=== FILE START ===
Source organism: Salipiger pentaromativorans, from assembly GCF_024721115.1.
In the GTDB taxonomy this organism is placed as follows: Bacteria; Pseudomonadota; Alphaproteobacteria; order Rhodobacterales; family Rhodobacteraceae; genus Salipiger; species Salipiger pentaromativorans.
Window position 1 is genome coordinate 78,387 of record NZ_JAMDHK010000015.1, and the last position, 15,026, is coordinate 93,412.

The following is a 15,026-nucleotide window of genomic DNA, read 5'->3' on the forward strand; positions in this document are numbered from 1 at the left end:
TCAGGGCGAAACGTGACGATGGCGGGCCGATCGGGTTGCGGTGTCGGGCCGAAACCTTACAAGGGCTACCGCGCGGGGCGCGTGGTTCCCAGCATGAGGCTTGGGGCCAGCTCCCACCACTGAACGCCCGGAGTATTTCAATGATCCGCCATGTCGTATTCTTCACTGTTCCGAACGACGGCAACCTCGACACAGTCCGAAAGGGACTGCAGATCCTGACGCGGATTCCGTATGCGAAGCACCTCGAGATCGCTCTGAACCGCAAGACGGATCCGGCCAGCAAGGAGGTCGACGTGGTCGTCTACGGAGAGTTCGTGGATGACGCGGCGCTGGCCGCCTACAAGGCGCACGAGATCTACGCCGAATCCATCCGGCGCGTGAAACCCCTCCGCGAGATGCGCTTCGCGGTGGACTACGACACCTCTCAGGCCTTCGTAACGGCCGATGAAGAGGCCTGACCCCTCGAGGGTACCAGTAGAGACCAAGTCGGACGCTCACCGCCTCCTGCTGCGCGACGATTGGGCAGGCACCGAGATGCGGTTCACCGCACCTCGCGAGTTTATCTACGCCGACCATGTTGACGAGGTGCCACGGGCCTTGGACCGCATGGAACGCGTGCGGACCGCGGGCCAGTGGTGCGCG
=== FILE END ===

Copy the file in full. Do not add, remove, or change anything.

Source organism: Salipiger pentaromativorans, from assembly GCF_024721115.1.
In the GTDB taxonomy this organism is placed as follows: Bacteria; Pseudomonadota; Alphaproteobacteria; order Rhodobacterales; family Rhodobacteraceae; genus Salipiger; species Salipiger pentaromativorans.
Window position 1 is genome coordinate 78,387 of record NZ_JAMDHK010000015.1, and the last position, 15,026, is coordinate 93,412.

The following is a 15,026-nucleotide window of genomic DNA, read 5'->3' on the forward strand; positions in this document are numbered from 1 at the left end:
TCAGGGCGAAACGTGACGATGGCGGGCCGATCGGGTTGCGGTGTCGGGCCGAAACCTTACAAGGGCTACCGCGCGGGGCGCGTGGTTCCCAGCATGAGGCTTGGGGCCAGCTCCCACCACTGAACGCCCGGAGTATTTCAATGATCCGCCATGTCGTATTCTTCACTGTTCCGAACGACGGCAACCTCGACACAGTCCGAAAGGGACTGCAGATCCTGACGCGGATTCCGTATGCGAAGCACCTCGAGATCGCTCTGAACCGCAAGACGGATCCGGCCAGCAAGGAGGTCGACGTGGTCGTCTACGGAGAGTTCGTGGATGACGCGGCGCTGGCCGCCTACAAGGCGCACGAGATCTACGCCGAATCCATCCGGCGCGTGAAACCCCTCCGCGAGATGCGCTTCGCGGTGGACTACGACACCTCTCAGGCCTTCGTAACGGCCGATGAAGAGGCCTGACCCCTCGAGGGTACCAGTAGAGACCAAGTCGGACGCTCACCGCCTCCTGCTGCGCGACGATTGGGCAGGCACCGAGATGCGGTTCACCGCACCTCGCGAGTTTATCTACGCCGACCATGTTGACGAGGTGCCACGGGCCTTGGACCGCATGGAACGCGTGCGGACCGCGGGCCAGTGGTGCGCG